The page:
Why does Einstein's 1905 SR paper contain Zero citations?

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Einstein's "Zur Elektrodynamik bewegter Körper" ("On the Electrodynamics of Moving Bodies") was published September 26.

It reconciles Maxwell's equations for electricity and magnetism with the laws of mechanics by introducing major changes to mechanics close to the speed of light. This later became known as Einstein's special theory of relativity.

The paper mentions the names of only five other scientists, Isaac Newton, James Clerk Maxwell, Heinrich Hertz, Christian Doppler, and Hendrik Lorentz. It does not have any references to any other publications.

Yes, none at all. Zilch. Isn't that highly unusual? Why would anyone want to publish something with no citations, unless it was claimed to be purely original. (It was not, in fact he did not even mention Poincare, who had done a lot of work.)
 

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  • #2
ghwellsjr
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Can you give provide a citation that you think he should have included? I can't.

He did credit his friend, M. Besso, for several valuable suggestions.
 
  • #3
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Einstein's "Zur Elektrodynamik bewegter Körper" ("On the Electrodynamics of Moving Bodies") was published September 26.

It reconciles Maxwell's equations for electricity and magnetism with the laws of mechanics by introducing major changes to mechanics close to the speed of light. This later became known as Einstein's special theory of relativity.

The paper mentions the names of only five other scientists, Isaac Newton, James Clerk Maxwell, Heinrich Hertz, Christian Doppler, and Hendrik Lorentz. It does not have any references to any other publications. [..]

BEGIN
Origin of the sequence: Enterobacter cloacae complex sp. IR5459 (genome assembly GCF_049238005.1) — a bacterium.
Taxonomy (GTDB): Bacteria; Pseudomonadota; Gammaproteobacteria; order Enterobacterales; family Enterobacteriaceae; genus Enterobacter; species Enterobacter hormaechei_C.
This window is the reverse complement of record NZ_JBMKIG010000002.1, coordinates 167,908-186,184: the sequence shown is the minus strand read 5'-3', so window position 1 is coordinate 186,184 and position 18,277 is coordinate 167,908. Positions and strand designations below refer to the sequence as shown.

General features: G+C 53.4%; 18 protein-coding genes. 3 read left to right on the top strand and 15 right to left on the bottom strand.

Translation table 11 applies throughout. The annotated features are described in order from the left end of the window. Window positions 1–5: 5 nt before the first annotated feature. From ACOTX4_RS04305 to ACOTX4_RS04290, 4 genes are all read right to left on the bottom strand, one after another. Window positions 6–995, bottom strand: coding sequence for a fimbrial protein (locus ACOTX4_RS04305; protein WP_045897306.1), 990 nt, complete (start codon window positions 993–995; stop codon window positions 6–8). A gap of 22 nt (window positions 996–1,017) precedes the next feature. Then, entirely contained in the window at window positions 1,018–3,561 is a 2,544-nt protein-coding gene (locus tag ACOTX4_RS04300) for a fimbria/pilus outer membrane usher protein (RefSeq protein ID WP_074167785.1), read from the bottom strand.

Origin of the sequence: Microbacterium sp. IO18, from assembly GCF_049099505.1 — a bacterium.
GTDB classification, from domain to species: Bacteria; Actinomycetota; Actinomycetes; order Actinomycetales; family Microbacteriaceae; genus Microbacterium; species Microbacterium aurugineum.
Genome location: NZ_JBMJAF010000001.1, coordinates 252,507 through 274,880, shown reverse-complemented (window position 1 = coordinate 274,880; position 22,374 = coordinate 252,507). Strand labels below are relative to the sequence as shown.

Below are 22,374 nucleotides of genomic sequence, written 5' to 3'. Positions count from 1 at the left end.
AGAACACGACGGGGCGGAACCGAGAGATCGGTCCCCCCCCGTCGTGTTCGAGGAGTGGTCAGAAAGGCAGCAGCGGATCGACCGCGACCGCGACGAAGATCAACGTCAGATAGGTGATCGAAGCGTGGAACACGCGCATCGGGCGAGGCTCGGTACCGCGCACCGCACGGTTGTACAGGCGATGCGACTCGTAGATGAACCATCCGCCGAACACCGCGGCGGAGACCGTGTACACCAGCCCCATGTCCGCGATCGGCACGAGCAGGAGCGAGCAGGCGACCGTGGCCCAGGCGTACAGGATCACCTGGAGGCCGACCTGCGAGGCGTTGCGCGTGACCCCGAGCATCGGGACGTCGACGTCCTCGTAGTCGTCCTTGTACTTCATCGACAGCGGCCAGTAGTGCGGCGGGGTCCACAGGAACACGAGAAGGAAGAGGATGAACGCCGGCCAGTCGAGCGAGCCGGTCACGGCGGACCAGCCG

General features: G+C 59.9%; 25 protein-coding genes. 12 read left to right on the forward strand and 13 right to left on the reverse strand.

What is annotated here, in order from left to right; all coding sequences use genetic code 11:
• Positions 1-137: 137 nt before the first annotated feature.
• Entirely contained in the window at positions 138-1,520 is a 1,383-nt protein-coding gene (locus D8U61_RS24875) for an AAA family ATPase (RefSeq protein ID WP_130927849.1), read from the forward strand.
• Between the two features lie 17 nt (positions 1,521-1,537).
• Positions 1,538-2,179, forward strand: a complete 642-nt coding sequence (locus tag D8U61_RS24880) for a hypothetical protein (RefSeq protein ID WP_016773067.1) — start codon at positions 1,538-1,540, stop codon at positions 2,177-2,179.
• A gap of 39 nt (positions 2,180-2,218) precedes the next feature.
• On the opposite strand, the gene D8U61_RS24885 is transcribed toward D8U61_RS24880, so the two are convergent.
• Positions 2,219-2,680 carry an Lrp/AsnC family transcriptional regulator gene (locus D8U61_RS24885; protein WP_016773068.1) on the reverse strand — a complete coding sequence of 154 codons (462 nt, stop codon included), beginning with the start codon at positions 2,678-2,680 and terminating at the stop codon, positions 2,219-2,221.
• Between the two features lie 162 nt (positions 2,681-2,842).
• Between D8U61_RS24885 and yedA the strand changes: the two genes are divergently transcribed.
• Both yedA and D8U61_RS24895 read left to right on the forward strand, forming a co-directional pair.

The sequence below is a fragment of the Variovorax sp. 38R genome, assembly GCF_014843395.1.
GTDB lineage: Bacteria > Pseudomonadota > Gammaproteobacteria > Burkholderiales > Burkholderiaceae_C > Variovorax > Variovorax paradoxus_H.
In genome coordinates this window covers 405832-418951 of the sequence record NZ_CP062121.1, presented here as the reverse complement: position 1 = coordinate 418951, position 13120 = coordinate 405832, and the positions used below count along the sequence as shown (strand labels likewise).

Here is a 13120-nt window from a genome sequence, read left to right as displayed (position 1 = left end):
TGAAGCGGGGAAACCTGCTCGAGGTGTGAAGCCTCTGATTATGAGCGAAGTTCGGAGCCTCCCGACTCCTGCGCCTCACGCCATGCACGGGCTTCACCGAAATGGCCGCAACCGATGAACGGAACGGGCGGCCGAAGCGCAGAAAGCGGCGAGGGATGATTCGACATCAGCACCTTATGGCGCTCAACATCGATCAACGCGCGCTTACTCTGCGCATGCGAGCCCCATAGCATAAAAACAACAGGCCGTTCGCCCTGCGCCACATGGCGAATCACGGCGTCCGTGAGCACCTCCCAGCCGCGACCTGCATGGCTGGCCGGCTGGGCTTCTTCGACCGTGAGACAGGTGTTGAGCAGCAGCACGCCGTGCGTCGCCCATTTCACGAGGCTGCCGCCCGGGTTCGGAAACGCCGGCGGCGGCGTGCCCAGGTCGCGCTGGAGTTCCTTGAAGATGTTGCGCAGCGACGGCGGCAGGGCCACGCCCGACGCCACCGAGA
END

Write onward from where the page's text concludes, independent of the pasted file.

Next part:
It does not even have a single specific publication reference. See here:
http://www.fourmilab.ch/etexts/einstein/specrel/www/

Isn't that highly unusual? Why would anyone want to publish something with no citations, unless it was claimed to be purely original. (It was not, in fact he did not even mention Poincare, who had done a lot of work.)
That was also unusual for that time and it has been discussed in articles and books*.

Perhaps Einstein tried to appear more original than he was, in order to improve his chances of getting a better job. Whatever may have been the reason, this lack of accreditation was amazingly successful: even Lorentz gave wrong credit to Einstein on several occasions, and for nearly a century the contributions of other people were neglected in most textbooks.

Note that apparently also Newton got too much credit for his work (human psychology?).

PS for ghwellsjr: Interesting read will be Pais, "Subtle is the Lord" (I read it but don't have it). He discusses several papers that we happen to know that Einstein both knew and was influenced by.

*Articles and books offer various other hypotheses, I even saw French-German competition suggested as a possible cause for omitting Poincare!
 
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  • #4
atyy
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Note that apparently also Newton got too much credit for his work (human psychology?).[/SIZE]
That's interesting - who else should be credited for the laws of physics?
 
  • #5
Matterwave
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You phrase your title like a question, but I only see a rhetorical one in your post...
 
  • #6
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You phrase your title like a question, but I only see a rhetorical one in your post...
It sounds semi-rhetorical, but I'm just curious.

according to ghwellsjr, zero citations is perfectly alright. was it considered normal in 1905 to stinge on citations?
 
  • #7
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It does not even have a single specific publication reference. See here:
http://www.fourmilab.ch/etexts/einstein/specrel/www/


That was also unusual for that time and it has been discussed in articles and books*.